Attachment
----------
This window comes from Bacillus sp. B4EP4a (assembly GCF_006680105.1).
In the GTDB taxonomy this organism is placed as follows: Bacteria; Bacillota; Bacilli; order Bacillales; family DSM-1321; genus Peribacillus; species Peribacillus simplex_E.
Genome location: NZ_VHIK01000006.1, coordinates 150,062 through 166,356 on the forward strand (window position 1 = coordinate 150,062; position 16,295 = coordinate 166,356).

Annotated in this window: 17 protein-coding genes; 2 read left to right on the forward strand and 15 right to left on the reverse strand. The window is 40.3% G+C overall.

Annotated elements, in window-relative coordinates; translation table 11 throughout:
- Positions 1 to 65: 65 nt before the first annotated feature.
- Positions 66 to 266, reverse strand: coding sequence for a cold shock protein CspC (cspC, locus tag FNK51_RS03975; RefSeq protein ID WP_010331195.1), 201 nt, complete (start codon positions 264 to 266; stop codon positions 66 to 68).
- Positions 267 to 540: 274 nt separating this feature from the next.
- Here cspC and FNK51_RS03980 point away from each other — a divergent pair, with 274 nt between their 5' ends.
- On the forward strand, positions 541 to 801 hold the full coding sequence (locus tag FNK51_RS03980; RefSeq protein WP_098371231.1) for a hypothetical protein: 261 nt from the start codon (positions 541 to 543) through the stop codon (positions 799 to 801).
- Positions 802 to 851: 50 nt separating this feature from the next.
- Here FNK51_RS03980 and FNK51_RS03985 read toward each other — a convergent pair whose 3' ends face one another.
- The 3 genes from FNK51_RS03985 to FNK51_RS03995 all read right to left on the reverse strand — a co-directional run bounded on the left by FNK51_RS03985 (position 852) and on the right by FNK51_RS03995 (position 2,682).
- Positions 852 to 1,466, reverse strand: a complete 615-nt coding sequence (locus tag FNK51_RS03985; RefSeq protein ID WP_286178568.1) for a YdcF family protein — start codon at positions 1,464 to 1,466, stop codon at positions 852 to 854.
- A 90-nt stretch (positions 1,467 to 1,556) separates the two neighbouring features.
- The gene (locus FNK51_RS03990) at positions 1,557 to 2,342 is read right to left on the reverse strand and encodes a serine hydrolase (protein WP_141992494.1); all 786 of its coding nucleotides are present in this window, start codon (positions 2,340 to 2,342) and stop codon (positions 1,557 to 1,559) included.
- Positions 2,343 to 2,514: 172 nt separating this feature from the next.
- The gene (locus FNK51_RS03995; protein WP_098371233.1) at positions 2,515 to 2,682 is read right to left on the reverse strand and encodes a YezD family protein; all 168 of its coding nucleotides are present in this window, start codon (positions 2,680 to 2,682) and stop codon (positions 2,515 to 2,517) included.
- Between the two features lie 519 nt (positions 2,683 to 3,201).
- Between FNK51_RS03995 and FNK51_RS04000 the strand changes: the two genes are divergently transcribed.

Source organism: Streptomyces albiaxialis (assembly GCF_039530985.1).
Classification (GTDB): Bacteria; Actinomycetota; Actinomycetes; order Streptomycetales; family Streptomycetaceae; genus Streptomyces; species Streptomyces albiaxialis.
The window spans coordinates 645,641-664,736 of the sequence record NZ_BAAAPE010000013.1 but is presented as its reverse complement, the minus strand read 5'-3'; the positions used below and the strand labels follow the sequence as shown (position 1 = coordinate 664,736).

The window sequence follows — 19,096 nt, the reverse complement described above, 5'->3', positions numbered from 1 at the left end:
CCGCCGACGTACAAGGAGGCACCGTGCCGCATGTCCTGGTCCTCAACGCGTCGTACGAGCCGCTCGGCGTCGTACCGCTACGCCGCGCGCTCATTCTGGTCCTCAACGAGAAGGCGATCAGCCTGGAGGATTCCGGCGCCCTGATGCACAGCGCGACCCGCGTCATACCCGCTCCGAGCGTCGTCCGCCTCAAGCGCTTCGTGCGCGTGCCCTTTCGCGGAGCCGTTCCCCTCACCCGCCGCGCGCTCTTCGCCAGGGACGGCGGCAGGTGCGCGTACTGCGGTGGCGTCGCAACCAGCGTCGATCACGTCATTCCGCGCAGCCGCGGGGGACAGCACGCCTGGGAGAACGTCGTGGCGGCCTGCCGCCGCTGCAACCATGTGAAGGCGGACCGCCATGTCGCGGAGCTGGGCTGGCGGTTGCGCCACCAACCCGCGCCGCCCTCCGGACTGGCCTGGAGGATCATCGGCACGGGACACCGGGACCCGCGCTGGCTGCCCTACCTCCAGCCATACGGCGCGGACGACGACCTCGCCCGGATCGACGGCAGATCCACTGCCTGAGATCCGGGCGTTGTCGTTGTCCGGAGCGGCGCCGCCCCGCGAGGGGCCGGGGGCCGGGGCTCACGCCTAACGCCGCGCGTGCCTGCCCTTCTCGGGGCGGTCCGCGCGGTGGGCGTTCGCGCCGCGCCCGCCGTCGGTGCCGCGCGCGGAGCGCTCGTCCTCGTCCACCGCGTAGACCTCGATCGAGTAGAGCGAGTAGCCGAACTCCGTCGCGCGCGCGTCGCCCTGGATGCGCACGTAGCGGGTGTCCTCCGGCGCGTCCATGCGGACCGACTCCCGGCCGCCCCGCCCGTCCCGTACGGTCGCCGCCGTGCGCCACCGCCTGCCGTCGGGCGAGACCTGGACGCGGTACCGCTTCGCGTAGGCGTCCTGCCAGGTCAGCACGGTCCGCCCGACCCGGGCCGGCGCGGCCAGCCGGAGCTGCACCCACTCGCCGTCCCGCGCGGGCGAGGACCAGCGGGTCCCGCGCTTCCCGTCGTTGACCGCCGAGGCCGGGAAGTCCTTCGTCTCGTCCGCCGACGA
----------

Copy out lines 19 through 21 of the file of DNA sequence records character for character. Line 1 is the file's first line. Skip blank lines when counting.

- Between the two features lie 519 nt (positions 2,683 to 3,201).
- Between FNK51_RS03995 and FNK51_RS04000 the strand changes: the two genes are divergently transcribed.

Source organism: Streptomyces albiaxialis (assembly GCF_039530985.1).